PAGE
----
Complications of Treatment of Musculoskeletal Injuries by Bone Setters

  • A Dada
  • S.O Giwa†
  • W Yinusa
  • M Ugbeye
  • S Gbadegesin
Keywords: Traditional Bone Setter, Fractures, Complications.

Abstract

BACKGROUND: Traditional bone setters (TBS) have existed for decades in Nigeria and other countries. Their treatment methods often lead to several complications, the most dangerous being extremity gangrene which usually leads to proximal amputation.
OBJECTIVE: To apprise the Orthodox Practitioners of complications of musculoskeletal injuries treated by the bone setters, the factors that encourage patronage of TBS services and the outcome of the treatment of these complications by the orthodox practitioners.
METHODS: This was a one-year prospective study involving one hundred and twenty-one consecutive patients presenting with complications related to treatment of their musculoskeletal injuries by bone setters. The following data were obtained using observer-administered questionnaires viz; demography, details of initial injury, reasons for patronage of TBS, nature of treatment, estimated cost of treatment and disability of patients at presentation. The outcome of orthodox treatment of these complications was assessed at six months using the following parameters
– wound healing, bone union and use of prosthesis by the patients. RESULTS: One hundred and twenty-one patients with 155 musculoskeletal injuries and 168 complications of treatment by the TBS were seen; 75 (57%) were male and 52(43%) were female. The ages of the patients ranged from 6 weeks – 72 years (mean 29.49 years). The common complications of TBS treatment were malunion and non-union which each accounted for 27 (16.1%) cases. The major reasons for TBS patronage was the perceived low cost of treatment in 47(27.9%) and pressure from family and friends in 36 (25%) patients. The cost of treatment of the TBS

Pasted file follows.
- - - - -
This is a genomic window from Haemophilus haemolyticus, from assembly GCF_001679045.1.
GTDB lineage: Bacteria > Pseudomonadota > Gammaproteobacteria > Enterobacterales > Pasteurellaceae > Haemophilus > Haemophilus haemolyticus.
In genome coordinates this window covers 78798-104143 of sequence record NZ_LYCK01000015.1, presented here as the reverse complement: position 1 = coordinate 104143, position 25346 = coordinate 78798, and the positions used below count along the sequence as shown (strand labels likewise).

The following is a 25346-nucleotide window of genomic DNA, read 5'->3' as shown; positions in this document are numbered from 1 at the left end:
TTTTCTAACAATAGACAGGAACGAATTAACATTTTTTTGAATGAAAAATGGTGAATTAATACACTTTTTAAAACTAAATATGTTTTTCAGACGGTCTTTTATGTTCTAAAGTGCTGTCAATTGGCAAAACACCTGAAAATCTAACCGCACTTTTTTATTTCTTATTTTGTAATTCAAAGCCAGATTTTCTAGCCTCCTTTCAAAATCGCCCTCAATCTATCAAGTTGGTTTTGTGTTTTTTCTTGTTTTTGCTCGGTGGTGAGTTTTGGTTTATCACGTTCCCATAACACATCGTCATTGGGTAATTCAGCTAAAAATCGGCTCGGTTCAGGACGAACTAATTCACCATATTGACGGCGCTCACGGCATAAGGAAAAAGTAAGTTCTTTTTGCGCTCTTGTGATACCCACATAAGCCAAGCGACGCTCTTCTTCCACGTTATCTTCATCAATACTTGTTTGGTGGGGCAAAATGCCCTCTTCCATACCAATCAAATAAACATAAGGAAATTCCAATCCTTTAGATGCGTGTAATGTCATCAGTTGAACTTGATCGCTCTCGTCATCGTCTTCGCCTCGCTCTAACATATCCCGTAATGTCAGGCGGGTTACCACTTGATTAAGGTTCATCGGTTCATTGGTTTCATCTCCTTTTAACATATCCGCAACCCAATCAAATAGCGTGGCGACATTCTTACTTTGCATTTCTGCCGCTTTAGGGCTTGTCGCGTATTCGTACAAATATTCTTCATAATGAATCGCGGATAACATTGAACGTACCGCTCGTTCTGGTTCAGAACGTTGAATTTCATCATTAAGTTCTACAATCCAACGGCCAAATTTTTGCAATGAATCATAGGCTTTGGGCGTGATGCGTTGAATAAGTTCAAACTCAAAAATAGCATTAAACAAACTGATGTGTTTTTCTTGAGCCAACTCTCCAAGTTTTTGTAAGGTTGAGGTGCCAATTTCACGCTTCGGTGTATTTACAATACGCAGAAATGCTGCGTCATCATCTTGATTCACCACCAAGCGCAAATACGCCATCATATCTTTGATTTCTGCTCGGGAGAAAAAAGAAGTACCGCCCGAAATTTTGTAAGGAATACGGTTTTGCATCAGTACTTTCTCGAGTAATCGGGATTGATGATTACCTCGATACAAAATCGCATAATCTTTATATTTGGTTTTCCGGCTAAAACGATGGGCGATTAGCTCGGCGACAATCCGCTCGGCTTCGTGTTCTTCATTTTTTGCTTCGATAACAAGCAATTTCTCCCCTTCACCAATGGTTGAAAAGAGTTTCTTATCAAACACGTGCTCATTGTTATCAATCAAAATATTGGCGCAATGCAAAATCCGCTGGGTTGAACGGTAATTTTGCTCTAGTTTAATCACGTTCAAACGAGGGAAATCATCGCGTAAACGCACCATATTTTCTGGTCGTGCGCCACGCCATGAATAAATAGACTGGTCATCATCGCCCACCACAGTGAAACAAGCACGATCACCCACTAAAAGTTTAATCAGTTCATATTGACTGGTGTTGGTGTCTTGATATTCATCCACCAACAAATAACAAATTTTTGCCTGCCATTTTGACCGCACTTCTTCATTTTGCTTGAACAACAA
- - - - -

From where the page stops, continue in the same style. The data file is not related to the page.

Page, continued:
ranged from USD 18-380, whereas, at the Orthopaedic Hospital, it ranged from USD 34-98. At six months after orthodox surgery, 10(91%) of the patients who had amputation were yet to start using prosthesis, 3(23%) who had internal fixation failed to unite.
CONCLUSION: The commonest reason for patronage was the believed cheapness of the TBS services. However, this study showed that orthodox treatment is actually cheaper in most cases. Despite all the complications associated with their treatment, majority of the people still have a strong belief in their capability. A suggested solution will be the incorporation of the TBS into the healthcare system so that they could be better trained and controlled.

WAJM 2009; 28(1): 333–337.

Section
Articles

Journal Identifiers


eISSN: 0189-160X